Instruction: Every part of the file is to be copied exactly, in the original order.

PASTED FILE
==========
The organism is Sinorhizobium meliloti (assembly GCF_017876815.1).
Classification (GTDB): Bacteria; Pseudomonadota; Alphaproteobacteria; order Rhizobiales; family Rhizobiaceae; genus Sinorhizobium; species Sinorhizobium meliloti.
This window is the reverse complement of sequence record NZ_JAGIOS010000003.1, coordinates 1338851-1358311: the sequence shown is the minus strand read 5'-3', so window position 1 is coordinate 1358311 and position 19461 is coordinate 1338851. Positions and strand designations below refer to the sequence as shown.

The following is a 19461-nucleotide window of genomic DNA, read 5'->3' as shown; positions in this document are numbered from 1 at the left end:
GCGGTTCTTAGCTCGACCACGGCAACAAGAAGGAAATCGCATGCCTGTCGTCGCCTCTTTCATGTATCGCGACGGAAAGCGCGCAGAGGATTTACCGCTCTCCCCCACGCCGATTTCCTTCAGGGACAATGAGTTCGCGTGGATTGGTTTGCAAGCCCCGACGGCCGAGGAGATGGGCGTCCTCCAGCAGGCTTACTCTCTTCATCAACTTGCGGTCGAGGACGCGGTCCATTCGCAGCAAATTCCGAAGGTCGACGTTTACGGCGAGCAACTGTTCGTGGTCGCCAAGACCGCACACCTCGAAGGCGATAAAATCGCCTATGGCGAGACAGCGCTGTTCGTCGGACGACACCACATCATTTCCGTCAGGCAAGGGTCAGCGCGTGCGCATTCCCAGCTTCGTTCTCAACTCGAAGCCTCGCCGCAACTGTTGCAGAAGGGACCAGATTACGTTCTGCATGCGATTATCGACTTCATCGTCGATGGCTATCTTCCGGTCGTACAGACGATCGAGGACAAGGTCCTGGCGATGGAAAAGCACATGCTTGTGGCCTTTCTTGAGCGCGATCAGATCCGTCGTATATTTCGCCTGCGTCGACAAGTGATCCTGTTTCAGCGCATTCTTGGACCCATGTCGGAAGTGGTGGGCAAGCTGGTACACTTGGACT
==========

The organism is Sinorhizobium meliloti (assembly GCF_017876815.1).
Classification (GTDB): Bacteria; Pseudomonadota; Alphaproteobacteria; order Rhizobiales; family Rhizobiaceae; genus Sinorhizobium; species Sinorhizobium meliloti.
This window is the reverse complement of sequence record NZ_JAGIOS010000003.1, coordinates 1338851-1358311: the sequence shown is the minus strand read 5'-3', so window position 1 is coordinate 1358311 and position 19461 is coordinate 1338851. Positions and strand designations below refer to the sequence as shown.

The following is a 19461-nucleotide window of genomic DNA, read 5'->3' as shown; positions in this document are numbered from 1 at the left end:
GCGGTTCTTAGCTCGACCACGGCAACAAGAAGGAAATCGCATGCCTGTCGTCGCCTCTTTCATGTATCGCGACGGAAAGCGCGCAGAGGATTTACCGCTCTCCCCCACGCCGATTTCCTTCAGGGACAATGAGTTCGCGTGGATTGGTTTGCAAGCCCCGACGGCCGAGGAGATGGGCGTCCTCCAGCAGGCTTACTCTCTTCATCAACTTGCGGTCGAGGACGCGGTCCATTCGCAGCAAATTCCGAAGGTCGACGTTTACGGCGAGCAACTGTTCGTGGTCGCCAAGACCGCACACCTCGAAGGCGATAAAATCGCCTATGGCGAGACAGCGCTGTTCGTCGGACGACACCACATCATTTCCGTCAGGCAAGGGTCAGCGCGTGCGCATTCCCAGCTTCGTTCTCAACTCGAAGCCTCGCCGCAACTGTTGCAGAAGGGACCAGATTACGTTCTGCATGCGATTATCGACTTCATCGTCGATGGCTATCTTCCGGTCGTACAGACGATCGAGGACAAGGTCCTGGCGATGGAAAAGCACATGCTTGTGGCCTTTCTTGAGCGCGATCAGATCCGTCGTATATTTCGCCTGCGTCGACAAGTGATCCTGTTTCAGCGCATTCTTGGACCCATGTCGGAAGTGGTGGGCAAGCTGGTACACTTGGACT